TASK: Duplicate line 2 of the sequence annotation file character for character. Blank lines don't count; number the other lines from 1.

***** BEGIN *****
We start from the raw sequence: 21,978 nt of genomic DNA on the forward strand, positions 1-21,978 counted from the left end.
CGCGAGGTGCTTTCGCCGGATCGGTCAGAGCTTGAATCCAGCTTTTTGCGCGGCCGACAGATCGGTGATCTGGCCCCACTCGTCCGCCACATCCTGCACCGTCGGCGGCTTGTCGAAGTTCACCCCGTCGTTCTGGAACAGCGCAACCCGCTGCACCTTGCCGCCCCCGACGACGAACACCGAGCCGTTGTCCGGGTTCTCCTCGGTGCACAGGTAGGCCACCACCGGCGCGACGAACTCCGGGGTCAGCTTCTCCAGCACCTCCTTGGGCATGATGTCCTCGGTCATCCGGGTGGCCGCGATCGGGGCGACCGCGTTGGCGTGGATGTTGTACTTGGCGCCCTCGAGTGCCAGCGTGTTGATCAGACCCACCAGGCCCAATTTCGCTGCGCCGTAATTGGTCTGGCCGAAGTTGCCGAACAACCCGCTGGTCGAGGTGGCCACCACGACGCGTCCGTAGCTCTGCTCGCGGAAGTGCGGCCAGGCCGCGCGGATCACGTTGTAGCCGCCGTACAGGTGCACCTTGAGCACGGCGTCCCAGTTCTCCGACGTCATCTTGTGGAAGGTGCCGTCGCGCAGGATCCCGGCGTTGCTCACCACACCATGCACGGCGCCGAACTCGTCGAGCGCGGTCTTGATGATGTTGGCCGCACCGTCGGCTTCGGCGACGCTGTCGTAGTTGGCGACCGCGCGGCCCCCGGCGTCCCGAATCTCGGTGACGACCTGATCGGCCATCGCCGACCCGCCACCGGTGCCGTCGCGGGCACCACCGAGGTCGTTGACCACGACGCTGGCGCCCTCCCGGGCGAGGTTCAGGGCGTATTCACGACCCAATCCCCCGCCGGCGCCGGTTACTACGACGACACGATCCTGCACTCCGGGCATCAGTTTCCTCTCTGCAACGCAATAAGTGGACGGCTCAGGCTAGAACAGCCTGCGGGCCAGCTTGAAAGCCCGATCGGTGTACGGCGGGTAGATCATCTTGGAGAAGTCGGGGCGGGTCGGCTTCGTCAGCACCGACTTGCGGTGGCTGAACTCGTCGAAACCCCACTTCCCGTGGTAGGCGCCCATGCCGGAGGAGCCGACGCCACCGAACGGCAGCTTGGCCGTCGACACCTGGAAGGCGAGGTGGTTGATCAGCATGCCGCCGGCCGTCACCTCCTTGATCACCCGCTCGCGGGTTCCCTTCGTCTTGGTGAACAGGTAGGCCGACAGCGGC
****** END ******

CGCGAGGTGCTTTCGCCGGATCGGTCAGAGCTTGAATCCAGCTTTTTGCGCGGCCGACAGATCGGTGATCTGGCCCCACTCGTCCGCCACATCCTGCACCGTCGGCGGCTTGTCGAAGTTCACCCCGTCGTTCTGGAACAGCGCAACCCGCTGCACCTTGCCGCCCCCGACGACGAACACCGAGCCGTTGTCCGGGTTCTCCTCGGTGCACAGGTAGGCCACCACCGGCGCGACGAACTCCGGGGTCAGCTTCTCCAGCACCTCCTTGGGCATGATGTCCTCGGTCATCCGGGTGGCCGCGATCGGGGCGACCGCGTTGGCGTGGATGTTGTACTTGGCGCCCTCGAGTGCCAGCGTGTTGATCAGACCCACCAGGCCCAATTTCGCTGCGCCGTAATTGGTCTGGCCGAAGTTGCCGAACAACCCGCTGGTCGAGGTGGCCACCACGACGCGTCCGTAGCTCTGCTCGCGGAAGTGCGGCCAGGCCGCGCGGATCACGTTGTAGCCGCCGTACAGGTGCACCTTGAGCACGGCGTCCCAGTTCTCCGACGTCATCTTGTGGAAGGTGCCGTCGCGCAGGATCCCGGCGTTGCTCACCACACCATGCACGGCGCCGAACTCGTCGAGCGCGGTCTTGATGATGTTGGCCGCACCGTCGGCTTCGGCGACGCTGTCGTAGTTGGCGACCGCGCGGCCCCCGGCGTCCCGAATCTCGGTGACGACCTGATCGGCCATCGCCGACCCGCCACCGGTGCCGTCGCGGGCACCACCGAGGTCGTTGACCACGACGCTGGCGCCCTCCCGGGCGAGGTTCAGGGCGTATTCACGACCCAATCCCCCGCCGGCGCCGGTTACTACGACGACACGATCCTGCACTCCGGGCATCAGTTTCCTCTCTGCAACGCAATAAGTGGACGGCTCAGGCTAGAACAGCCTGCGGGCCAGCTTGAAAGCCCGATCGGTGTACGGCGGGTAGATCATCTTGGAGAAGTCGGGGCGGGTCGGCTTCGTCAGCACCGACTTGCGGTGGCTGAACTCGTCGAAACCCCACTTCCCGTGGTAGGCGCCCATGCCGGAGGAGCCGACGCCACCGAACGGCAGCTTGGCCGTCGACACCTGGAAGGCGAGGTGGTTGATCAGCATGCCGCCGGCCGTCACCTCCTTGATCACCCGCTCGCGGGTTCCCTTCGTCTTGGTGAACAGGTAGGCCGACAGCGGC